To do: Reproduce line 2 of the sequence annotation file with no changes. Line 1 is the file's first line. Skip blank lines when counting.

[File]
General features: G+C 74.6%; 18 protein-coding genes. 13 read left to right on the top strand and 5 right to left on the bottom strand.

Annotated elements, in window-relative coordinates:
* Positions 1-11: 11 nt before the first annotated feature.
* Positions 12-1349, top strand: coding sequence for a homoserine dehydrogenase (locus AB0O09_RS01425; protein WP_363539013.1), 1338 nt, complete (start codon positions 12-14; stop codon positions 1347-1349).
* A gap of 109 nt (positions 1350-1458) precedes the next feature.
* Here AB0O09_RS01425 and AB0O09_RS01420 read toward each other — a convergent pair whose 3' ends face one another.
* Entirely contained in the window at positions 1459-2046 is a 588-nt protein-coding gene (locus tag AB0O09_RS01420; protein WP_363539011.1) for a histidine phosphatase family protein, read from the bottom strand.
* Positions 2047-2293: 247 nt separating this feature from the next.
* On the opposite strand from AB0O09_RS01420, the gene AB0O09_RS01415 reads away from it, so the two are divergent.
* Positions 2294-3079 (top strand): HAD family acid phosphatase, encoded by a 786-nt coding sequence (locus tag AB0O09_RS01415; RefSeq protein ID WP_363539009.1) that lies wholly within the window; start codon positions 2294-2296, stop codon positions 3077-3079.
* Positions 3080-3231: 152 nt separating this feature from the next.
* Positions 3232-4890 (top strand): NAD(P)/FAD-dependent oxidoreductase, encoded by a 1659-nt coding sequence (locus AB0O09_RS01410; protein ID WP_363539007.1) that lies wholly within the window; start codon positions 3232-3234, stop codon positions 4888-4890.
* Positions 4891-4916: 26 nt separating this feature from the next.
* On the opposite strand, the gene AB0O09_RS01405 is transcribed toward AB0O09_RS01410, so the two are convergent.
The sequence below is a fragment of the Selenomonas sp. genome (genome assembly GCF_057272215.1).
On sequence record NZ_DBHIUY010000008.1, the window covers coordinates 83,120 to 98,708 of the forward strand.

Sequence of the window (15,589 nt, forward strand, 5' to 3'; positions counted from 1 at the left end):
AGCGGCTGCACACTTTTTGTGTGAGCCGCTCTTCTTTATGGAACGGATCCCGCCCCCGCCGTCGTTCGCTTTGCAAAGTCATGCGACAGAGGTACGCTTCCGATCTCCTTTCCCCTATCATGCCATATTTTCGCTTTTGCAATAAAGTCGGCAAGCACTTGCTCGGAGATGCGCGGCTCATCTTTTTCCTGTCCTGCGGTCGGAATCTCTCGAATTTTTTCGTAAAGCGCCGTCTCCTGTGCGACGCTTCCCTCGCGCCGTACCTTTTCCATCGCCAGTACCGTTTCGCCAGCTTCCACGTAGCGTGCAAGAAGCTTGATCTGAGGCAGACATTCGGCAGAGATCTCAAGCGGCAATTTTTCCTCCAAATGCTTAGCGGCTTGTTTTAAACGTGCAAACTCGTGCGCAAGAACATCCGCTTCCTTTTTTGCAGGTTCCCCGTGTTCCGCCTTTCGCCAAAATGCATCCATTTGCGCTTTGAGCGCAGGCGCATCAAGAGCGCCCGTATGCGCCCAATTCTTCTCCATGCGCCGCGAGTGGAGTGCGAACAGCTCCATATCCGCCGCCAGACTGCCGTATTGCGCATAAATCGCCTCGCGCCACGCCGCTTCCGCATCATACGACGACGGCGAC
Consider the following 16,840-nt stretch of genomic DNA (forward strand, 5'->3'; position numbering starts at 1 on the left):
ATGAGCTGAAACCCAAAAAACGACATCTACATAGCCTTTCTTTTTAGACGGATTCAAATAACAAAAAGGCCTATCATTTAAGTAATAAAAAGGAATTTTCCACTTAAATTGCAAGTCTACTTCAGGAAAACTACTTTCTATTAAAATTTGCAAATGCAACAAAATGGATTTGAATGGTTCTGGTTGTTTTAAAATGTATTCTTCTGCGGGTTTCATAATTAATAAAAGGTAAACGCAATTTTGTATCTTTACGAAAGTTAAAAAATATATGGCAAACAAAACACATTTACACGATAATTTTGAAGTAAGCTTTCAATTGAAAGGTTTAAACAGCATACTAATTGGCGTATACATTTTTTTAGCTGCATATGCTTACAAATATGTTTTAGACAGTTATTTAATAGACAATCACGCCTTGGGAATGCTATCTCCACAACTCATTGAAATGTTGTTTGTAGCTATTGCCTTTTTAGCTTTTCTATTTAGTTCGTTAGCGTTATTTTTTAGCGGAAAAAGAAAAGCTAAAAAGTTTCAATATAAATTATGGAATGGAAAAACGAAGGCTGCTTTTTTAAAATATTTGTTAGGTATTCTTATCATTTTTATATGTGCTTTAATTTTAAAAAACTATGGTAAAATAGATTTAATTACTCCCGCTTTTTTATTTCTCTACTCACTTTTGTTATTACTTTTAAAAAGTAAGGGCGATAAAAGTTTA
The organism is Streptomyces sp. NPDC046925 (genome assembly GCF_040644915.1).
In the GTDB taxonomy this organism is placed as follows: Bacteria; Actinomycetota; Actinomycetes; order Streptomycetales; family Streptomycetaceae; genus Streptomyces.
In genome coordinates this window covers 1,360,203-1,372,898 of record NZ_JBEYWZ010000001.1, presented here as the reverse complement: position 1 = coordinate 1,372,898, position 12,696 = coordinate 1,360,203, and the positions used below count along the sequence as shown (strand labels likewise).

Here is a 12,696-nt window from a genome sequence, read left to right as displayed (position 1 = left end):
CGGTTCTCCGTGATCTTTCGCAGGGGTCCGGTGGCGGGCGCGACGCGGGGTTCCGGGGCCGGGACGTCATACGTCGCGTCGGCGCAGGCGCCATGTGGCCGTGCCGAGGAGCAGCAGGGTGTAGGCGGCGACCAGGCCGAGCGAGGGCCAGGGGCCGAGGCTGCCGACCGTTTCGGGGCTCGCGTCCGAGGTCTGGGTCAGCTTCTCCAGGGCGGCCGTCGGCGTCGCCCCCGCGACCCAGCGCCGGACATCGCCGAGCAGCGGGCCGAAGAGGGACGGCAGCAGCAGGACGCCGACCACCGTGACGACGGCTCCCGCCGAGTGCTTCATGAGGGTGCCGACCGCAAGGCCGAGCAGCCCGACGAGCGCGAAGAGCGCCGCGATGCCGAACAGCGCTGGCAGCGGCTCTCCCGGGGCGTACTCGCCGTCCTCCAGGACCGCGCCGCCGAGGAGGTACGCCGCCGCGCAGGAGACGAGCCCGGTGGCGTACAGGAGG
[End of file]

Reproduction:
Annotated elements, in window-relative coordinates: